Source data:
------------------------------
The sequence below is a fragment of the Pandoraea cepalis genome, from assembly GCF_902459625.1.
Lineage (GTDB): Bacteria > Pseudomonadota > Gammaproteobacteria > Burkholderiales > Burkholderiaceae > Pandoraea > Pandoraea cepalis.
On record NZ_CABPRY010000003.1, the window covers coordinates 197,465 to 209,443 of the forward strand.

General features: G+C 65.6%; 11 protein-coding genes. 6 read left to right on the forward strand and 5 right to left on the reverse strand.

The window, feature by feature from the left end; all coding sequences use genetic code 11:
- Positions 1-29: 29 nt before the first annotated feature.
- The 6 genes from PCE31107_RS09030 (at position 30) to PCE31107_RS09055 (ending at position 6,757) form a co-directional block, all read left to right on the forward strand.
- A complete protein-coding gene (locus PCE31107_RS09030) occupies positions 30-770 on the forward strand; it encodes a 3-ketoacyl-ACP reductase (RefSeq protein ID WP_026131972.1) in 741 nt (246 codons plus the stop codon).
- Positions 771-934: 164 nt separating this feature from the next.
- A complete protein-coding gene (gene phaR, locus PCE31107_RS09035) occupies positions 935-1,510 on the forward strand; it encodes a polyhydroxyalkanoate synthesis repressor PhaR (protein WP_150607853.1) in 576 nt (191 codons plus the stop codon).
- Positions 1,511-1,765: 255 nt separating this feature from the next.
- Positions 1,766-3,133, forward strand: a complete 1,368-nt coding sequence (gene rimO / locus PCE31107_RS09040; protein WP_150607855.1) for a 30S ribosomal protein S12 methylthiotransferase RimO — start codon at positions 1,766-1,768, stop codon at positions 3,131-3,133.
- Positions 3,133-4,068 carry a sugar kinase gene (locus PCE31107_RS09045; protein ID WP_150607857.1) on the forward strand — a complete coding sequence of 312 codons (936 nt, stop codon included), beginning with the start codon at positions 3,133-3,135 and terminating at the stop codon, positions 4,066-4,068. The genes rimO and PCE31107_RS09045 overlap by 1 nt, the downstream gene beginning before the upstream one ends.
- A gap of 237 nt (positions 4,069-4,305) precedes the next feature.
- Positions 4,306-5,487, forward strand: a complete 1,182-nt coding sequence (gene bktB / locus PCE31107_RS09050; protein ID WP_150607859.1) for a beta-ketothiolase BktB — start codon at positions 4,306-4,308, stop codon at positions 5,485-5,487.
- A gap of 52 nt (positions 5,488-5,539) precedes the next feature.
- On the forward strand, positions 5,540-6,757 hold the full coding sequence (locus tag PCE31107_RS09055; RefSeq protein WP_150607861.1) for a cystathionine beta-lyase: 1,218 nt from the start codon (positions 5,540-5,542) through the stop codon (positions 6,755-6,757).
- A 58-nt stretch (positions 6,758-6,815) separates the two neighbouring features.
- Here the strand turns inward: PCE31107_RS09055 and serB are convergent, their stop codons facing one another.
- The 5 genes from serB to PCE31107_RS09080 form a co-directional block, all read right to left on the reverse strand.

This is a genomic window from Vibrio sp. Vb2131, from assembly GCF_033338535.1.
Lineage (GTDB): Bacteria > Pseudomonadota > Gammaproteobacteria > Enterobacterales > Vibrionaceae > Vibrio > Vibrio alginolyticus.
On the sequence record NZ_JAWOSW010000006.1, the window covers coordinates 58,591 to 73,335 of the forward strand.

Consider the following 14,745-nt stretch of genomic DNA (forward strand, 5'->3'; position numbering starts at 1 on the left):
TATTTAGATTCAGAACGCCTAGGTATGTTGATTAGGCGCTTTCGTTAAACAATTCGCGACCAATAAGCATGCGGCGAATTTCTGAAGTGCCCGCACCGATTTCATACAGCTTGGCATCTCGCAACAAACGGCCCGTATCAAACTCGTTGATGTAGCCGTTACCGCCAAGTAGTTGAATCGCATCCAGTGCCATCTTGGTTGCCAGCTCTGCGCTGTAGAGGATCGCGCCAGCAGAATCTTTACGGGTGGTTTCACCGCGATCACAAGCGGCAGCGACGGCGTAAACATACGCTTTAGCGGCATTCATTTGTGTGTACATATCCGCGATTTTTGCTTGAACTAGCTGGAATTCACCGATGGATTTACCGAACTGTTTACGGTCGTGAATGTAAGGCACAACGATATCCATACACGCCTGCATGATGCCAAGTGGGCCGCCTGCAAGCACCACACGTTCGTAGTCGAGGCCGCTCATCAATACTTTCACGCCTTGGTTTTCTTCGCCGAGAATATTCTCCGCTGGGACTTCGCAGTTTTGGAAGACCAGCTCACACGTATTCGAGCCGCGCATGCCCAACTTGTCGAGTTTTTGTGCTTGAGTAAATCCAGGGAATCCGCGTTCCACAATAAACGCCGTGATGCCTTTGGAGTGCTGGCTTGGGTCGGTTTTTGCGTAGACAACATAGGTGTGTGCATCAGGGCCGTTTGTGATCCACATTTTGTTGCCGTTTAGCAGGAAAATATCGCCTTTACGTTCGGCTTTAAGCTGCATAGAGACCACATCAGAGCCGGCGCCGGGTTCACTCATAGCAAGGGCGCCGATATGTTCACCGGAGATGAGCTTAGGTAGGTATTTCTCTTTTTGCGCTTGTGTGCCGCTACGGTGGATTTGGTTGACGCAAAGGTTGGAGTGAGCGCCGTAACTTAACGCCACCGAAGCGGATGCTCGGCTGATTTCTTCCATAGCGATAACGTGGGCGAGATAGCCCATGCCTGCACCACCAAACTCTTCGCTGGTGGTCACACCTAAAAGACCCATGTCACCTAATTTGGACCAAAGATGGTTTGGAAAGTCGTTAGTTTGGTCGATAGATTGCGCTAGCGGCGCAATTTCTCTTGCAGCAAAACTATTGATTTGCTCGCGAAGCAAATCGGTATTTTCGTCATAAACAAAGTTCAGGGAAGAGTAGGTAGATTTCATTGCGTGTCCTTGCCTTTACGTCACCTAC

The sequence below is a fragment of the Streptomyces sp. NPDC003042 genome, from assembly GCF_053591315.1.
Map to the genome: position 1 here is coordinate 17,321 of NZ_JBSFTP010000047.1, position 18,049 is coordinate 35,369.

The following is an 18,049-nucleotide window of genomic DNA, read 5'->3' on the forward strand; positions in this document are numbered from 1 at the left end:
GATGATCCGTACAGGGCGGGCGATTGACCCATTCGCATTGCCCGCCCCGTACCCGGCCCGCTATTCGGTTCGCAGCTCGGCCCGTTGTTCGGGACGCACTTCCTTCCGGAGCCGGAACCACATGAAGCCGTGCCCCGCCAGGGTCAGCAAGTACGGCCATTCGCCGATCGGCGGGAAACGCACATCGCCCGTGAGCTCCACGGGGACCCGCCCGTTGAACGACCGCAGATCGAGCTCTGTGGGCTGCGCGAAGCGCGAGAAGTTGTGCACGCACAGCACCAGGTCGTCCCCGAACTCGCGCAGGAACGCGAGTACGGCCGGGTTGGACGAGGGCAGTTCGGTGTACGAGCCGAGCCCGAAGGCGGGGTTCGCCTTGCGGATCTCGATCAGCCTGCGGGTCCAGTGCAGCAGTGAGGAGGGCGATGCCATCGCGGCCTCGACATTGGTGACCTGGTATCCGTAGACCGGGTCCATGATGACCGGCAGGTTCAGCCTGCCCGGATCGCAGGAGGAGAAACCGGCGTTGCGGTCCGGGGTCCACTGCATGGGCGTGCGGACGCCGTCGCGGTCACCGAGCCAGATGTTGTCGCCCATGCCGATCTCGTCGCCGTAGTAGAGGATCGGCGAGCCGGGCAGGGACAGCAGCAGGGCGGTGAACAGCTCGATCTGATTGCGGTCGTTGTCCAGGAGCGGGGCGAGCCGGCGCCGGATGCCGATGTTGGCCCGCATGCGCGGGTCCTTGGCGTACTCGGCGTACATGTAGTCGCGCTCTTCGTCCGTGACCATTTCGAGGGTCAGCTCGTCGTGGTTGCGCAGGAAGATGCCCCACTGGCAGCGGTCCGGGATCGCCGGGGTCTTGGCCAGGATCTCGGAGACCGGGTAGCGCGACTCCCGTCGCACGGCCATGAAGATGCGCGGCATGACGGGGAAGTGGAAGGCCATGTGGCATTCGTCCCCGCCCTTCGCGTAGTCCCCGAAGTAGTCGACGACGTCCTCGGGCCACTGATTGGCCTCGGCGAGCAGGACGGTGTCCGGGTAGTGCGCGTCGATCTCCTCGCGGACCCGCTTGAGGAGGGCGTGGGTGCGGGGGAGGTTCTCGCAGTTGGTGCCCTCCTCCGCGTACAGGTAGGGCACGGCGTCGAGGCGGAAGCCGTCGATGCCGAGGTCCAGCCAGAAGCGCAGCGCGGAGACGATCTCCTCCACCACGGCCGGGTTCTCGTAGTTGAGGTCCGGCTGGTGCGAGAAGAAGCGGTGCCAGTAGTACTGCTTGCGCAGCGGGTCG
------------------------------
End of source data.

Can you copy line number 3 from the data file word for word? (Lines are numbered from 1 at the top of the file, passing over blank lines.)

On record NZ_CABPRY010000003.1, the window covers coordinates 197,465 to 209,443 of the forward strand.